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Say This Not ThatInstead Of That Say This

These are some common statements parents say with the absolute best intentions at heart, but that send an underlying message to our children. When we tweak these common statements, we will find them to be more effective and more likely to get the results we want.

  • When we say “Calm down”, it makes our child feel like we don’t care about what the are feeling, like their thoughts and feelings aren’t worthy. Instead empathize with what your child is feeling by saying something like “I can see you’re feeling upset.”
  • “Stop crying” and “Don’t be a baby” tells your child to not express themselves. But it is completely normal and healthy to express your feeling. And when your child gets older, you want them to know that you’re a safe place for them to share their feelings and emotions. So instead try, “I can see why that would make you feel sad” or “I’m here for you” or “It’s ok to cry.”
  • “You’re not old enough” sends the message that your child is not trustworthy or good enough yet. Instead try “I’m not ready for you to do that yet.” It makes it more about your feelings than about your child’s abilities.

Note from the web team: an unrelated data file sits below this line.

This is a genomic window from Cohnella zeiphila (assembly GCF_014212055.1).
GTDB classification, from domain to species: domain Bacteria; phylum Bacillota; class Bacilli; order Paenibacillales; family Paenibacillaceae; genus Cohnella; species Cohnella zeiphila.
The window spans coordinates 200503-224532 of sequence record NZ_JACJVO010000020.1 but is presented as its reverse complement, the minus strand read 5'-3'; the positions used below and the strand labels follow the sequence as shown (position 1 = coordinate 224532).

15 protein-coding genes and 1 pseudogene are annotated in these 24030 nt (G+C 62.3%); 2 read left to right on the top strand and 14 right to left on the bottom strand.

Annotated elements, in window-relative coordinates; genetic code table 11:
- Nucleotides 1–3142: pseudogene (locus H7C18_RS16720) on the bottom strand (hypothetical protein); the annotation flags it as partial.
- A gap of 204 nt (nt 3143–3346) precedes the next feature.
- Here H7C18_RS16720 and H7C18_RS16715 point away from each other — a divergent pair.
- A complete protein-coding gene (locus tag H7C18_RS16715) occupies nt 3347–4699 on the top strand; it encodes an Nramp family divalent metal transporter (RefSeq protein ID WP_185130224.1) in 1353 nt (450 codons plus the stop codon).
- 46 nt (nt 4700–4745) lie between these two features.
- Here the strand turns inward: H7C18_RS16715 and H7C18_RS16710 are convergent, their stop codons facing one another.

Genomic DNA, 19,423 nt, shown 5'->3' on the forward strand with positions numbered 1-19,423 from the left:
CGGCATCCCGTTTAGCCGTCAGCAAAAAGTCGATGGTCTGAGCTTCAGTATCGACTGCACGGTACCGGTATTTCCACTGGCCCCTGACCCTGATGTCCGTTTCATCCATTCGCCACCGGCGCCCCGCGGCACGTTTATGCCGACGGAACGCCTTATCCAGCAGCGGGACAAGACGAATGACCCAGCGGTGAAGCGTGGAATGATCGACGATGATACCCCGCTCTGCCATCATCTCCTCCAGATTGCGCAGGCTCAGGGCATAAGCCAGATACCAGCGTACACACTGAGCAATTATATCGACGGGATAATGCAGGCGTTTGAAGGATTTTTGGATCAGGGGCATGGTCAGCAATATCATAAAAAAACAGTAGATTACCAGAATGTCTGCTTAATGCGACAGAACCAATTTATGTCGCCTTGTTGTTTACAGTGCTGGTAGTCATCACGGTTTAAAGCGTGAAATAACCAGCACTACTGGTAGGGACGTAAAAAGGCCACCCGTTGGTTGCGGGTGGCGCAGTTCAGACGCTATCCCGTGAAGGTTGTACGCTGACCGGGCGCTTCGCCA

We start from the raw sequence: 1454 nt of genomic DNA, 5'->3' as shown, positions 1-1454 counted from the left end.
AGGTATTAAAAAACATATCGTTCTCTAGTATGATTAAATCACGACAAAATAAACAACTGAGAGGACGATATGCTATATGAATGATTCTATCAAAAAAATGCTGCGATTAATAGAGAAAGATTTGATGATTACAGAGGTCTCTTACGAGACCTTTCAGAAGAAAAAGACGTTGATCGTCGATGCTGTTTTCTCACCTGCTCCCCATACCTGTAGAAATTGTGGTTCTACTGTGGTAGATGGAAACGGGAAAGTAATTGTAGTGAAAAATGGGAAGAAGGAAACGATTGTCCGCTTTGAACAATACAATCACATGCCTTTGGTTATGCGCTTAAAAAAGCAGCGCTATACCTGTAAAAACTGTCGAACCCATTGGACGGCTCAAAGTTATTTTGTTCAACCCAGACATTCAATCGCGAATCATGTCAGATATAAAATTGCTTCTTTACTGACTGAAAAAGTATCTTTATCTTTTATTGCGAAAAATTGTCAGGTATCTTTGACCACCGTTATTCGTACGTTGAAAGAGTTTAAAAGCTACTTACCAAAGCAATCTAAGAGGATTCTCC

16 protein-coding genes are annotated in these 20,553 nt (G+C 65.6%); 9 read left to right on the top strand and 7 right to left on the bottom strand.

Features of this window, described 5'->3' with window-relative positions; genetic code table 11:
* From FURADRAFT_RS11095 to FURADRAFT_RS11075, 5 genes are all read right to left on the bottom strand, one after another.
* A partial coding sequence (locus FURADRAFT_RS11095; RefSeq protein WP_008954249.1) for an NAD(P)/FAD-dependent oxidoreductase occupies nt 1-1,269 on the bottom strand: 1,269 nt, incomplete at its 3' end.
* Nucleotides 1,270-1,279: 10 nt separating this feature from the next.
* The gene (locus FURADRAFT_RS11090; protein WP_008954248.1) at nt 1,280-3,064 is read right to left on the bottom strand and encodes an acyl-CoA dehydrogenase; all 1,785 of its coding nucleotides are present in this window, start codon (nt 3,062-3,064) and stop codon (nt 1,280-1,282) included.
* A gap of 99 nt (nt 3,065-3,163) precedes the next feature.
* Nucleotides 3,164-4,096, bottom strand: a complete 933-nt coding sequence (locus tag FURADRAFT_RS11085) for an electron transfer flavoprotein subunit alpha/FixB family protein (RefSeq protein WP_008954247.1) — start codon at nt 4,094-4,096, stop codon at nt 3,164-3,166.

• “You’re ok/fine.” Saying this dismisses your child’s feelings. Instead try empathizing and connecting by saying, “That was really scary upsetting, etc.” Or “Tell me about it.”
  • Saying “Good job” and “Good girl/boy” focuses on external praise. We want to teach our children to be intrinsically motivated to do well and do what’s right. Instead encourage your child with a phrase like, “You did it!” or “Thank you for helping.” or “I really appreciate that.” Even better, get specific with your encouragement. Ex “We were able to get dishes cleaned up even faster because of your help.”
  • “Be careful” sends the message that the world is a scary place. Instead teach your child to be aware of their surroundings by pointing out what you notice. Ex. “Notice how there’s a big rock you could land on.” You could also ask question to prompt their thinking and problem solving skills or offer suggestions on how to do it more safely.
  • When you say “Stop that!” or “Knock it off!”, it feels very discouraging and will often create a power struggle between you and your child. Instead tell your child what you want them to do. Ex. “Please use gentle hands.”
  • “It’s not that hard/scary. You can do it.” can feel like you’re dismissing your child’s feelings. Instead try an encouraging statement like, “You can do hard things.” Or “I have confidence you can do it.”

XO, Kacie

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